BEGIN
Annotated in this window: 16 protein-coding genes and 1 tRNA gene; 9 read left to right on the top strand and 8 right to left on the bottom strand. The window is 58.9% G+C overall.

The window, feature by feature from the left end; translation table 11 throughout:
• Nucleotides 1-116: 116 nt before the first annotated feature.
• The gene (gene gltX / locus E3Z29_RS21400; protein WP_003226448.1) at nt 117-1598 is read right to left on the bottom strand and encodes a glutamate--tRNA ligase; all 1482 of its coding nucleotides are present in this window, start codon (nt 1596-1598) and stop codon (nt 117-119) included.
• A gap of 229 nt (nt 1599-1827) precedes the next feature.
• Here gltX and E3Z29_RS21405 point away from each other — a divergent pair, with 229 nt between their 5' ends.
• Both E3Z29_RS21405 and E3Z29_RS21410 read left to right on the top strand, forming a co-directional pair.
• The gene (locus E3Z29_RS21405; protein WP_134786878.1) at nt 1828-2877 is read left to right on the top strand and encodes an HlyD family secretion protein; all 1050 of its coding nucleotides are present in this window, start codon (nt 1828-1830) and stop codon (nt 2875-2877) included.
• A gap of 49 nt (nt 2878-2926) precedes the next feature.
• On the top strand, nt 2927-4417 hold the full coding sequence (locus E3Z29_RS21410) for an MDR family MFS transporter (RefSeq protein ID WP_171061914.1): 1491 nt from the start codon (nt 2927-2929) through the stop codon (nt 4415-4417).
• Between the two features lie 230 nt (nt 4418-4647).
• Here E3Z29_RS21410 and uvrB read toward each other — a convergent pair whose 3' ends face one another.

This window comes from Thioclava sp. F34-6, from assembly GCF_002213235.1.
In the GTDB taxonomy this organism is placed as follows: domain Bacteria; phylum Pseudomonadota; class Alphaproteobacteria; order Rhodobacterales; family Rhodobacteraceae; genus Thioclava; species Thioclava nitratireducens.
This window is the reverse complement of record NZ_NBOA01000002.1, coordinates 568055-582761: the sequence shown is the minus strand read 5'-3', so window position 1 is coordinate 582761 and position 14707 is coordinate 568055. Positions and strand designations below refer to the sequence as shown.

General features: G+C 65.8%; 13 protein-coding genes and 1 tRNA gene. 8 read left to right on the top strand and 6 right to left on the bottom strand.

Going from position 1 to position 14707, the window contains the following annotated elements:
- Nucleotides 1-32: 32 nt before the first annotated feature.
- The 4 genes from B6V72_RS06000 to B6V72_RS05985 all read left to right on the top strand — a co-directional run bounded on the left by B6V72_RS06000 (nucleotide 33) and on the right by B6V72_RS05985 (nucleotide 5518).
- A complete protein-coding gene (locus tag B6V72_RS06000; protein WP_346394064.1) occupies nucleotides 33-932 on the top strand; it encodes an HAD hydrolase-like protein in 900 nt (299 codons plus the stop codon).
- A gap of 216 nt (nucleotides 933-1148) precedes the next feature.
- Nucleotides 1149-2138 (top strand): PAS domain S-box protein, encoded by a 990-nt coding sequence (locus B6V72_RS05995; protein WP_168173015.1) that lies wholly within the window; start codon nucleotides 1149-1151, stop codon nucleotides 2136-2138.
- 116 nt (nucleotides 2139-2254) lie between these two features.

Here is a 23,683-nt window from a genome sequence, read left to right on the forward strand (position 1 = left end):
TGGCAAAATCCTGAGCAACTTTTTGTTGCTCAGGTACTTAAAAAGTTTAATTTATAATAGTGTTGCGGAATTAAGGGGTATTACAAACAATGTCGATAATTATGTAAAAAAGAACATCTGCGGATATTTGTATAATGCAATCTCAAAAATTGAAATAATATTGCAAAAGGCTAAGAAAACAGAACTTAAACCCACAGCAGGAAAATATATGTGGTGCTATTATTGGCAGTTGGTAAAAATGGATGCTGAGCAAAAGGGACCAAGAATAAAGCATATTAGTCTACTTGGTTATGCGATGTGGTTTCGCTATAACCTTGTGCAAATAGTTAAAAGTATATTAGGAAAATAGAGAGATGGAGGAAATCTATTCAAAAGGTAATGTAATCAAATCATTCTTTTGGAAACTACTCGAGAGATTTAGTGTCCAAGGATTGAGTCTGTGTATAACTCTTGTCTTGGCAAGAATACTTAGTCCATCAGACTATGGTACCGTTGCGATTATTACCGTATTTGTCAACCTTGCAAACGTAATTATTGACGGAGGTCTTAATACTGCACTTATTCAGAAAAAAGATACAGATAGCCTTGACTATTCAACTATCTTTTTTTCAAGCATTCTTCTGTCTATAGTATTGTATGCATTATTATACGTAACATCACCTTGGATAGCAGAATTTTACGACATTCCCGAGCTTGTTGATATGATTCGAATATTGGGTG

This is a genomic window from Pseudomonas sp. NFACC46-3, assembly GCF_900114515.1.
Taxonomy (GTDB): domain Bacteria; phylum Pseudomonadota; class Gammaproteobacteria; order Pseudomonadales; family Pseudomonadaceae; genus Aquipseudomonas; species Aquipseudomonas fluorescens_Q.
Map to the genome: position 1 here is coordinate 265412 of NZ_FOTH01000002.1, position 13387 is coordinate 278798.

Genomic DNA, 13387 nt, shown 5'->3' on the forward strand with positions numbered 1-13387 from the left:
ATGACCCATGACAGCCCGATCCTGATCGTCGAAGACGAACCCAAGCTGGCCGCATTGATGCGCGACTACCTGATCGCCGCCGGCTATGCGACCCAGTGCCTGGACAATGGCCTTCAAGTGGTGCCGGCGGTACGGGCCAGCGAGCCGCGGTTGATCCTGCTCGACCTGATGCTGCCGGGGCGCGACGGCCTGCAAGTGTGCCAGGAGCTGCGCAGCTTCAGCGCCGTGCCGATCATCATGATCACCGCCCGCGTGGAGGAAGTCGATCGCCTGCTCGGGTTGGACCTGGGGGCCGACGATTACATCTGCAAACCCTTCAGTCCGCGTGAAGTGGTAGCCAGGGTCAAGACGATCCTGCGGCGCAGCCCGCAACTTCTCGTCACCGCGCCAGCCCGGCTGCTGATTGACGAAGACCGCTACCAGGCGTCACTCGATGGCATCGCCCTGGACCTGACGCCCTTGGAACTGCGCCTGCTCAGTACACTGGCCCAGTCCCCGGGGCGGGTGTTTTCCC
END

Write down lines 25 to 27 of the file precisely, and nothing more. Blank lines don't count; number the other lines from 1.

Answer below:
TGGCAAAATCCTGAGCAACTTTTTGTTGCTCAGGTACTTAAAAAGTTTAATTTATAATAGTGTTGCGGAATTAAGGGGTATTACAAACAATGTCGATAATTATGTAAAAAAGAACATCTGCGGATATTTGTATAATGCAATCTCAAAAATTGAAATAATATTGCAAAAGGCTAAGAAAACAGAACTTAAACCCACAGCAGGAAAATATATGTGGTGCTATTATTGGCAGTTGGTAAAAATGGATGCTGAGCAAAAGGGACCAAGAATAAAGCATATTAGTCTACTTGGTTATGCGATGTGGTTTCGCTATAACCTTGTGCAAATAGTTAAAAGTATATTAGGAAAATAGAGAGATGGAGGAAATCTATTCAAAAGGTAATGTAATCAAATCATTCTTTTGGAAACTACTCGAGAGATTTAGTGTCCAAGGATTGAGTCTGTGTATAACTCTTGTCTTGGCAAGAATACTTAGTCCATCAGACTATGGTACCGTTGCGATTATTACCGTATTTGTCAACCTTGCAAACGTAATTATTGACGGAGGTCTTAATACTGCACTTATTCAGAAAAAAGATACAGATAGCCTTGACTATTCAACTATCTTTTTTTCAAGCATTCTTCTGTCTATAGTATTGTATGCATTATTATACGTAACATCACCTTGGATAGCAGAATTTTACGACATTCCCGAGCTTGTTGATATGATTCGAATATTGGGTG

This is a genomic window from Pseudomonas sp. NFACC46-3, assembly GCF_900114515.1.
Taxonomy (GTDB): domain Bacteria; phylum Pseudomonadota; class Gammaproteobacteria; order Pseudomonadales; family Pseudomonadaceae; genus Aquipseudomonas; species Aquipseudomonas fluorescens_Q.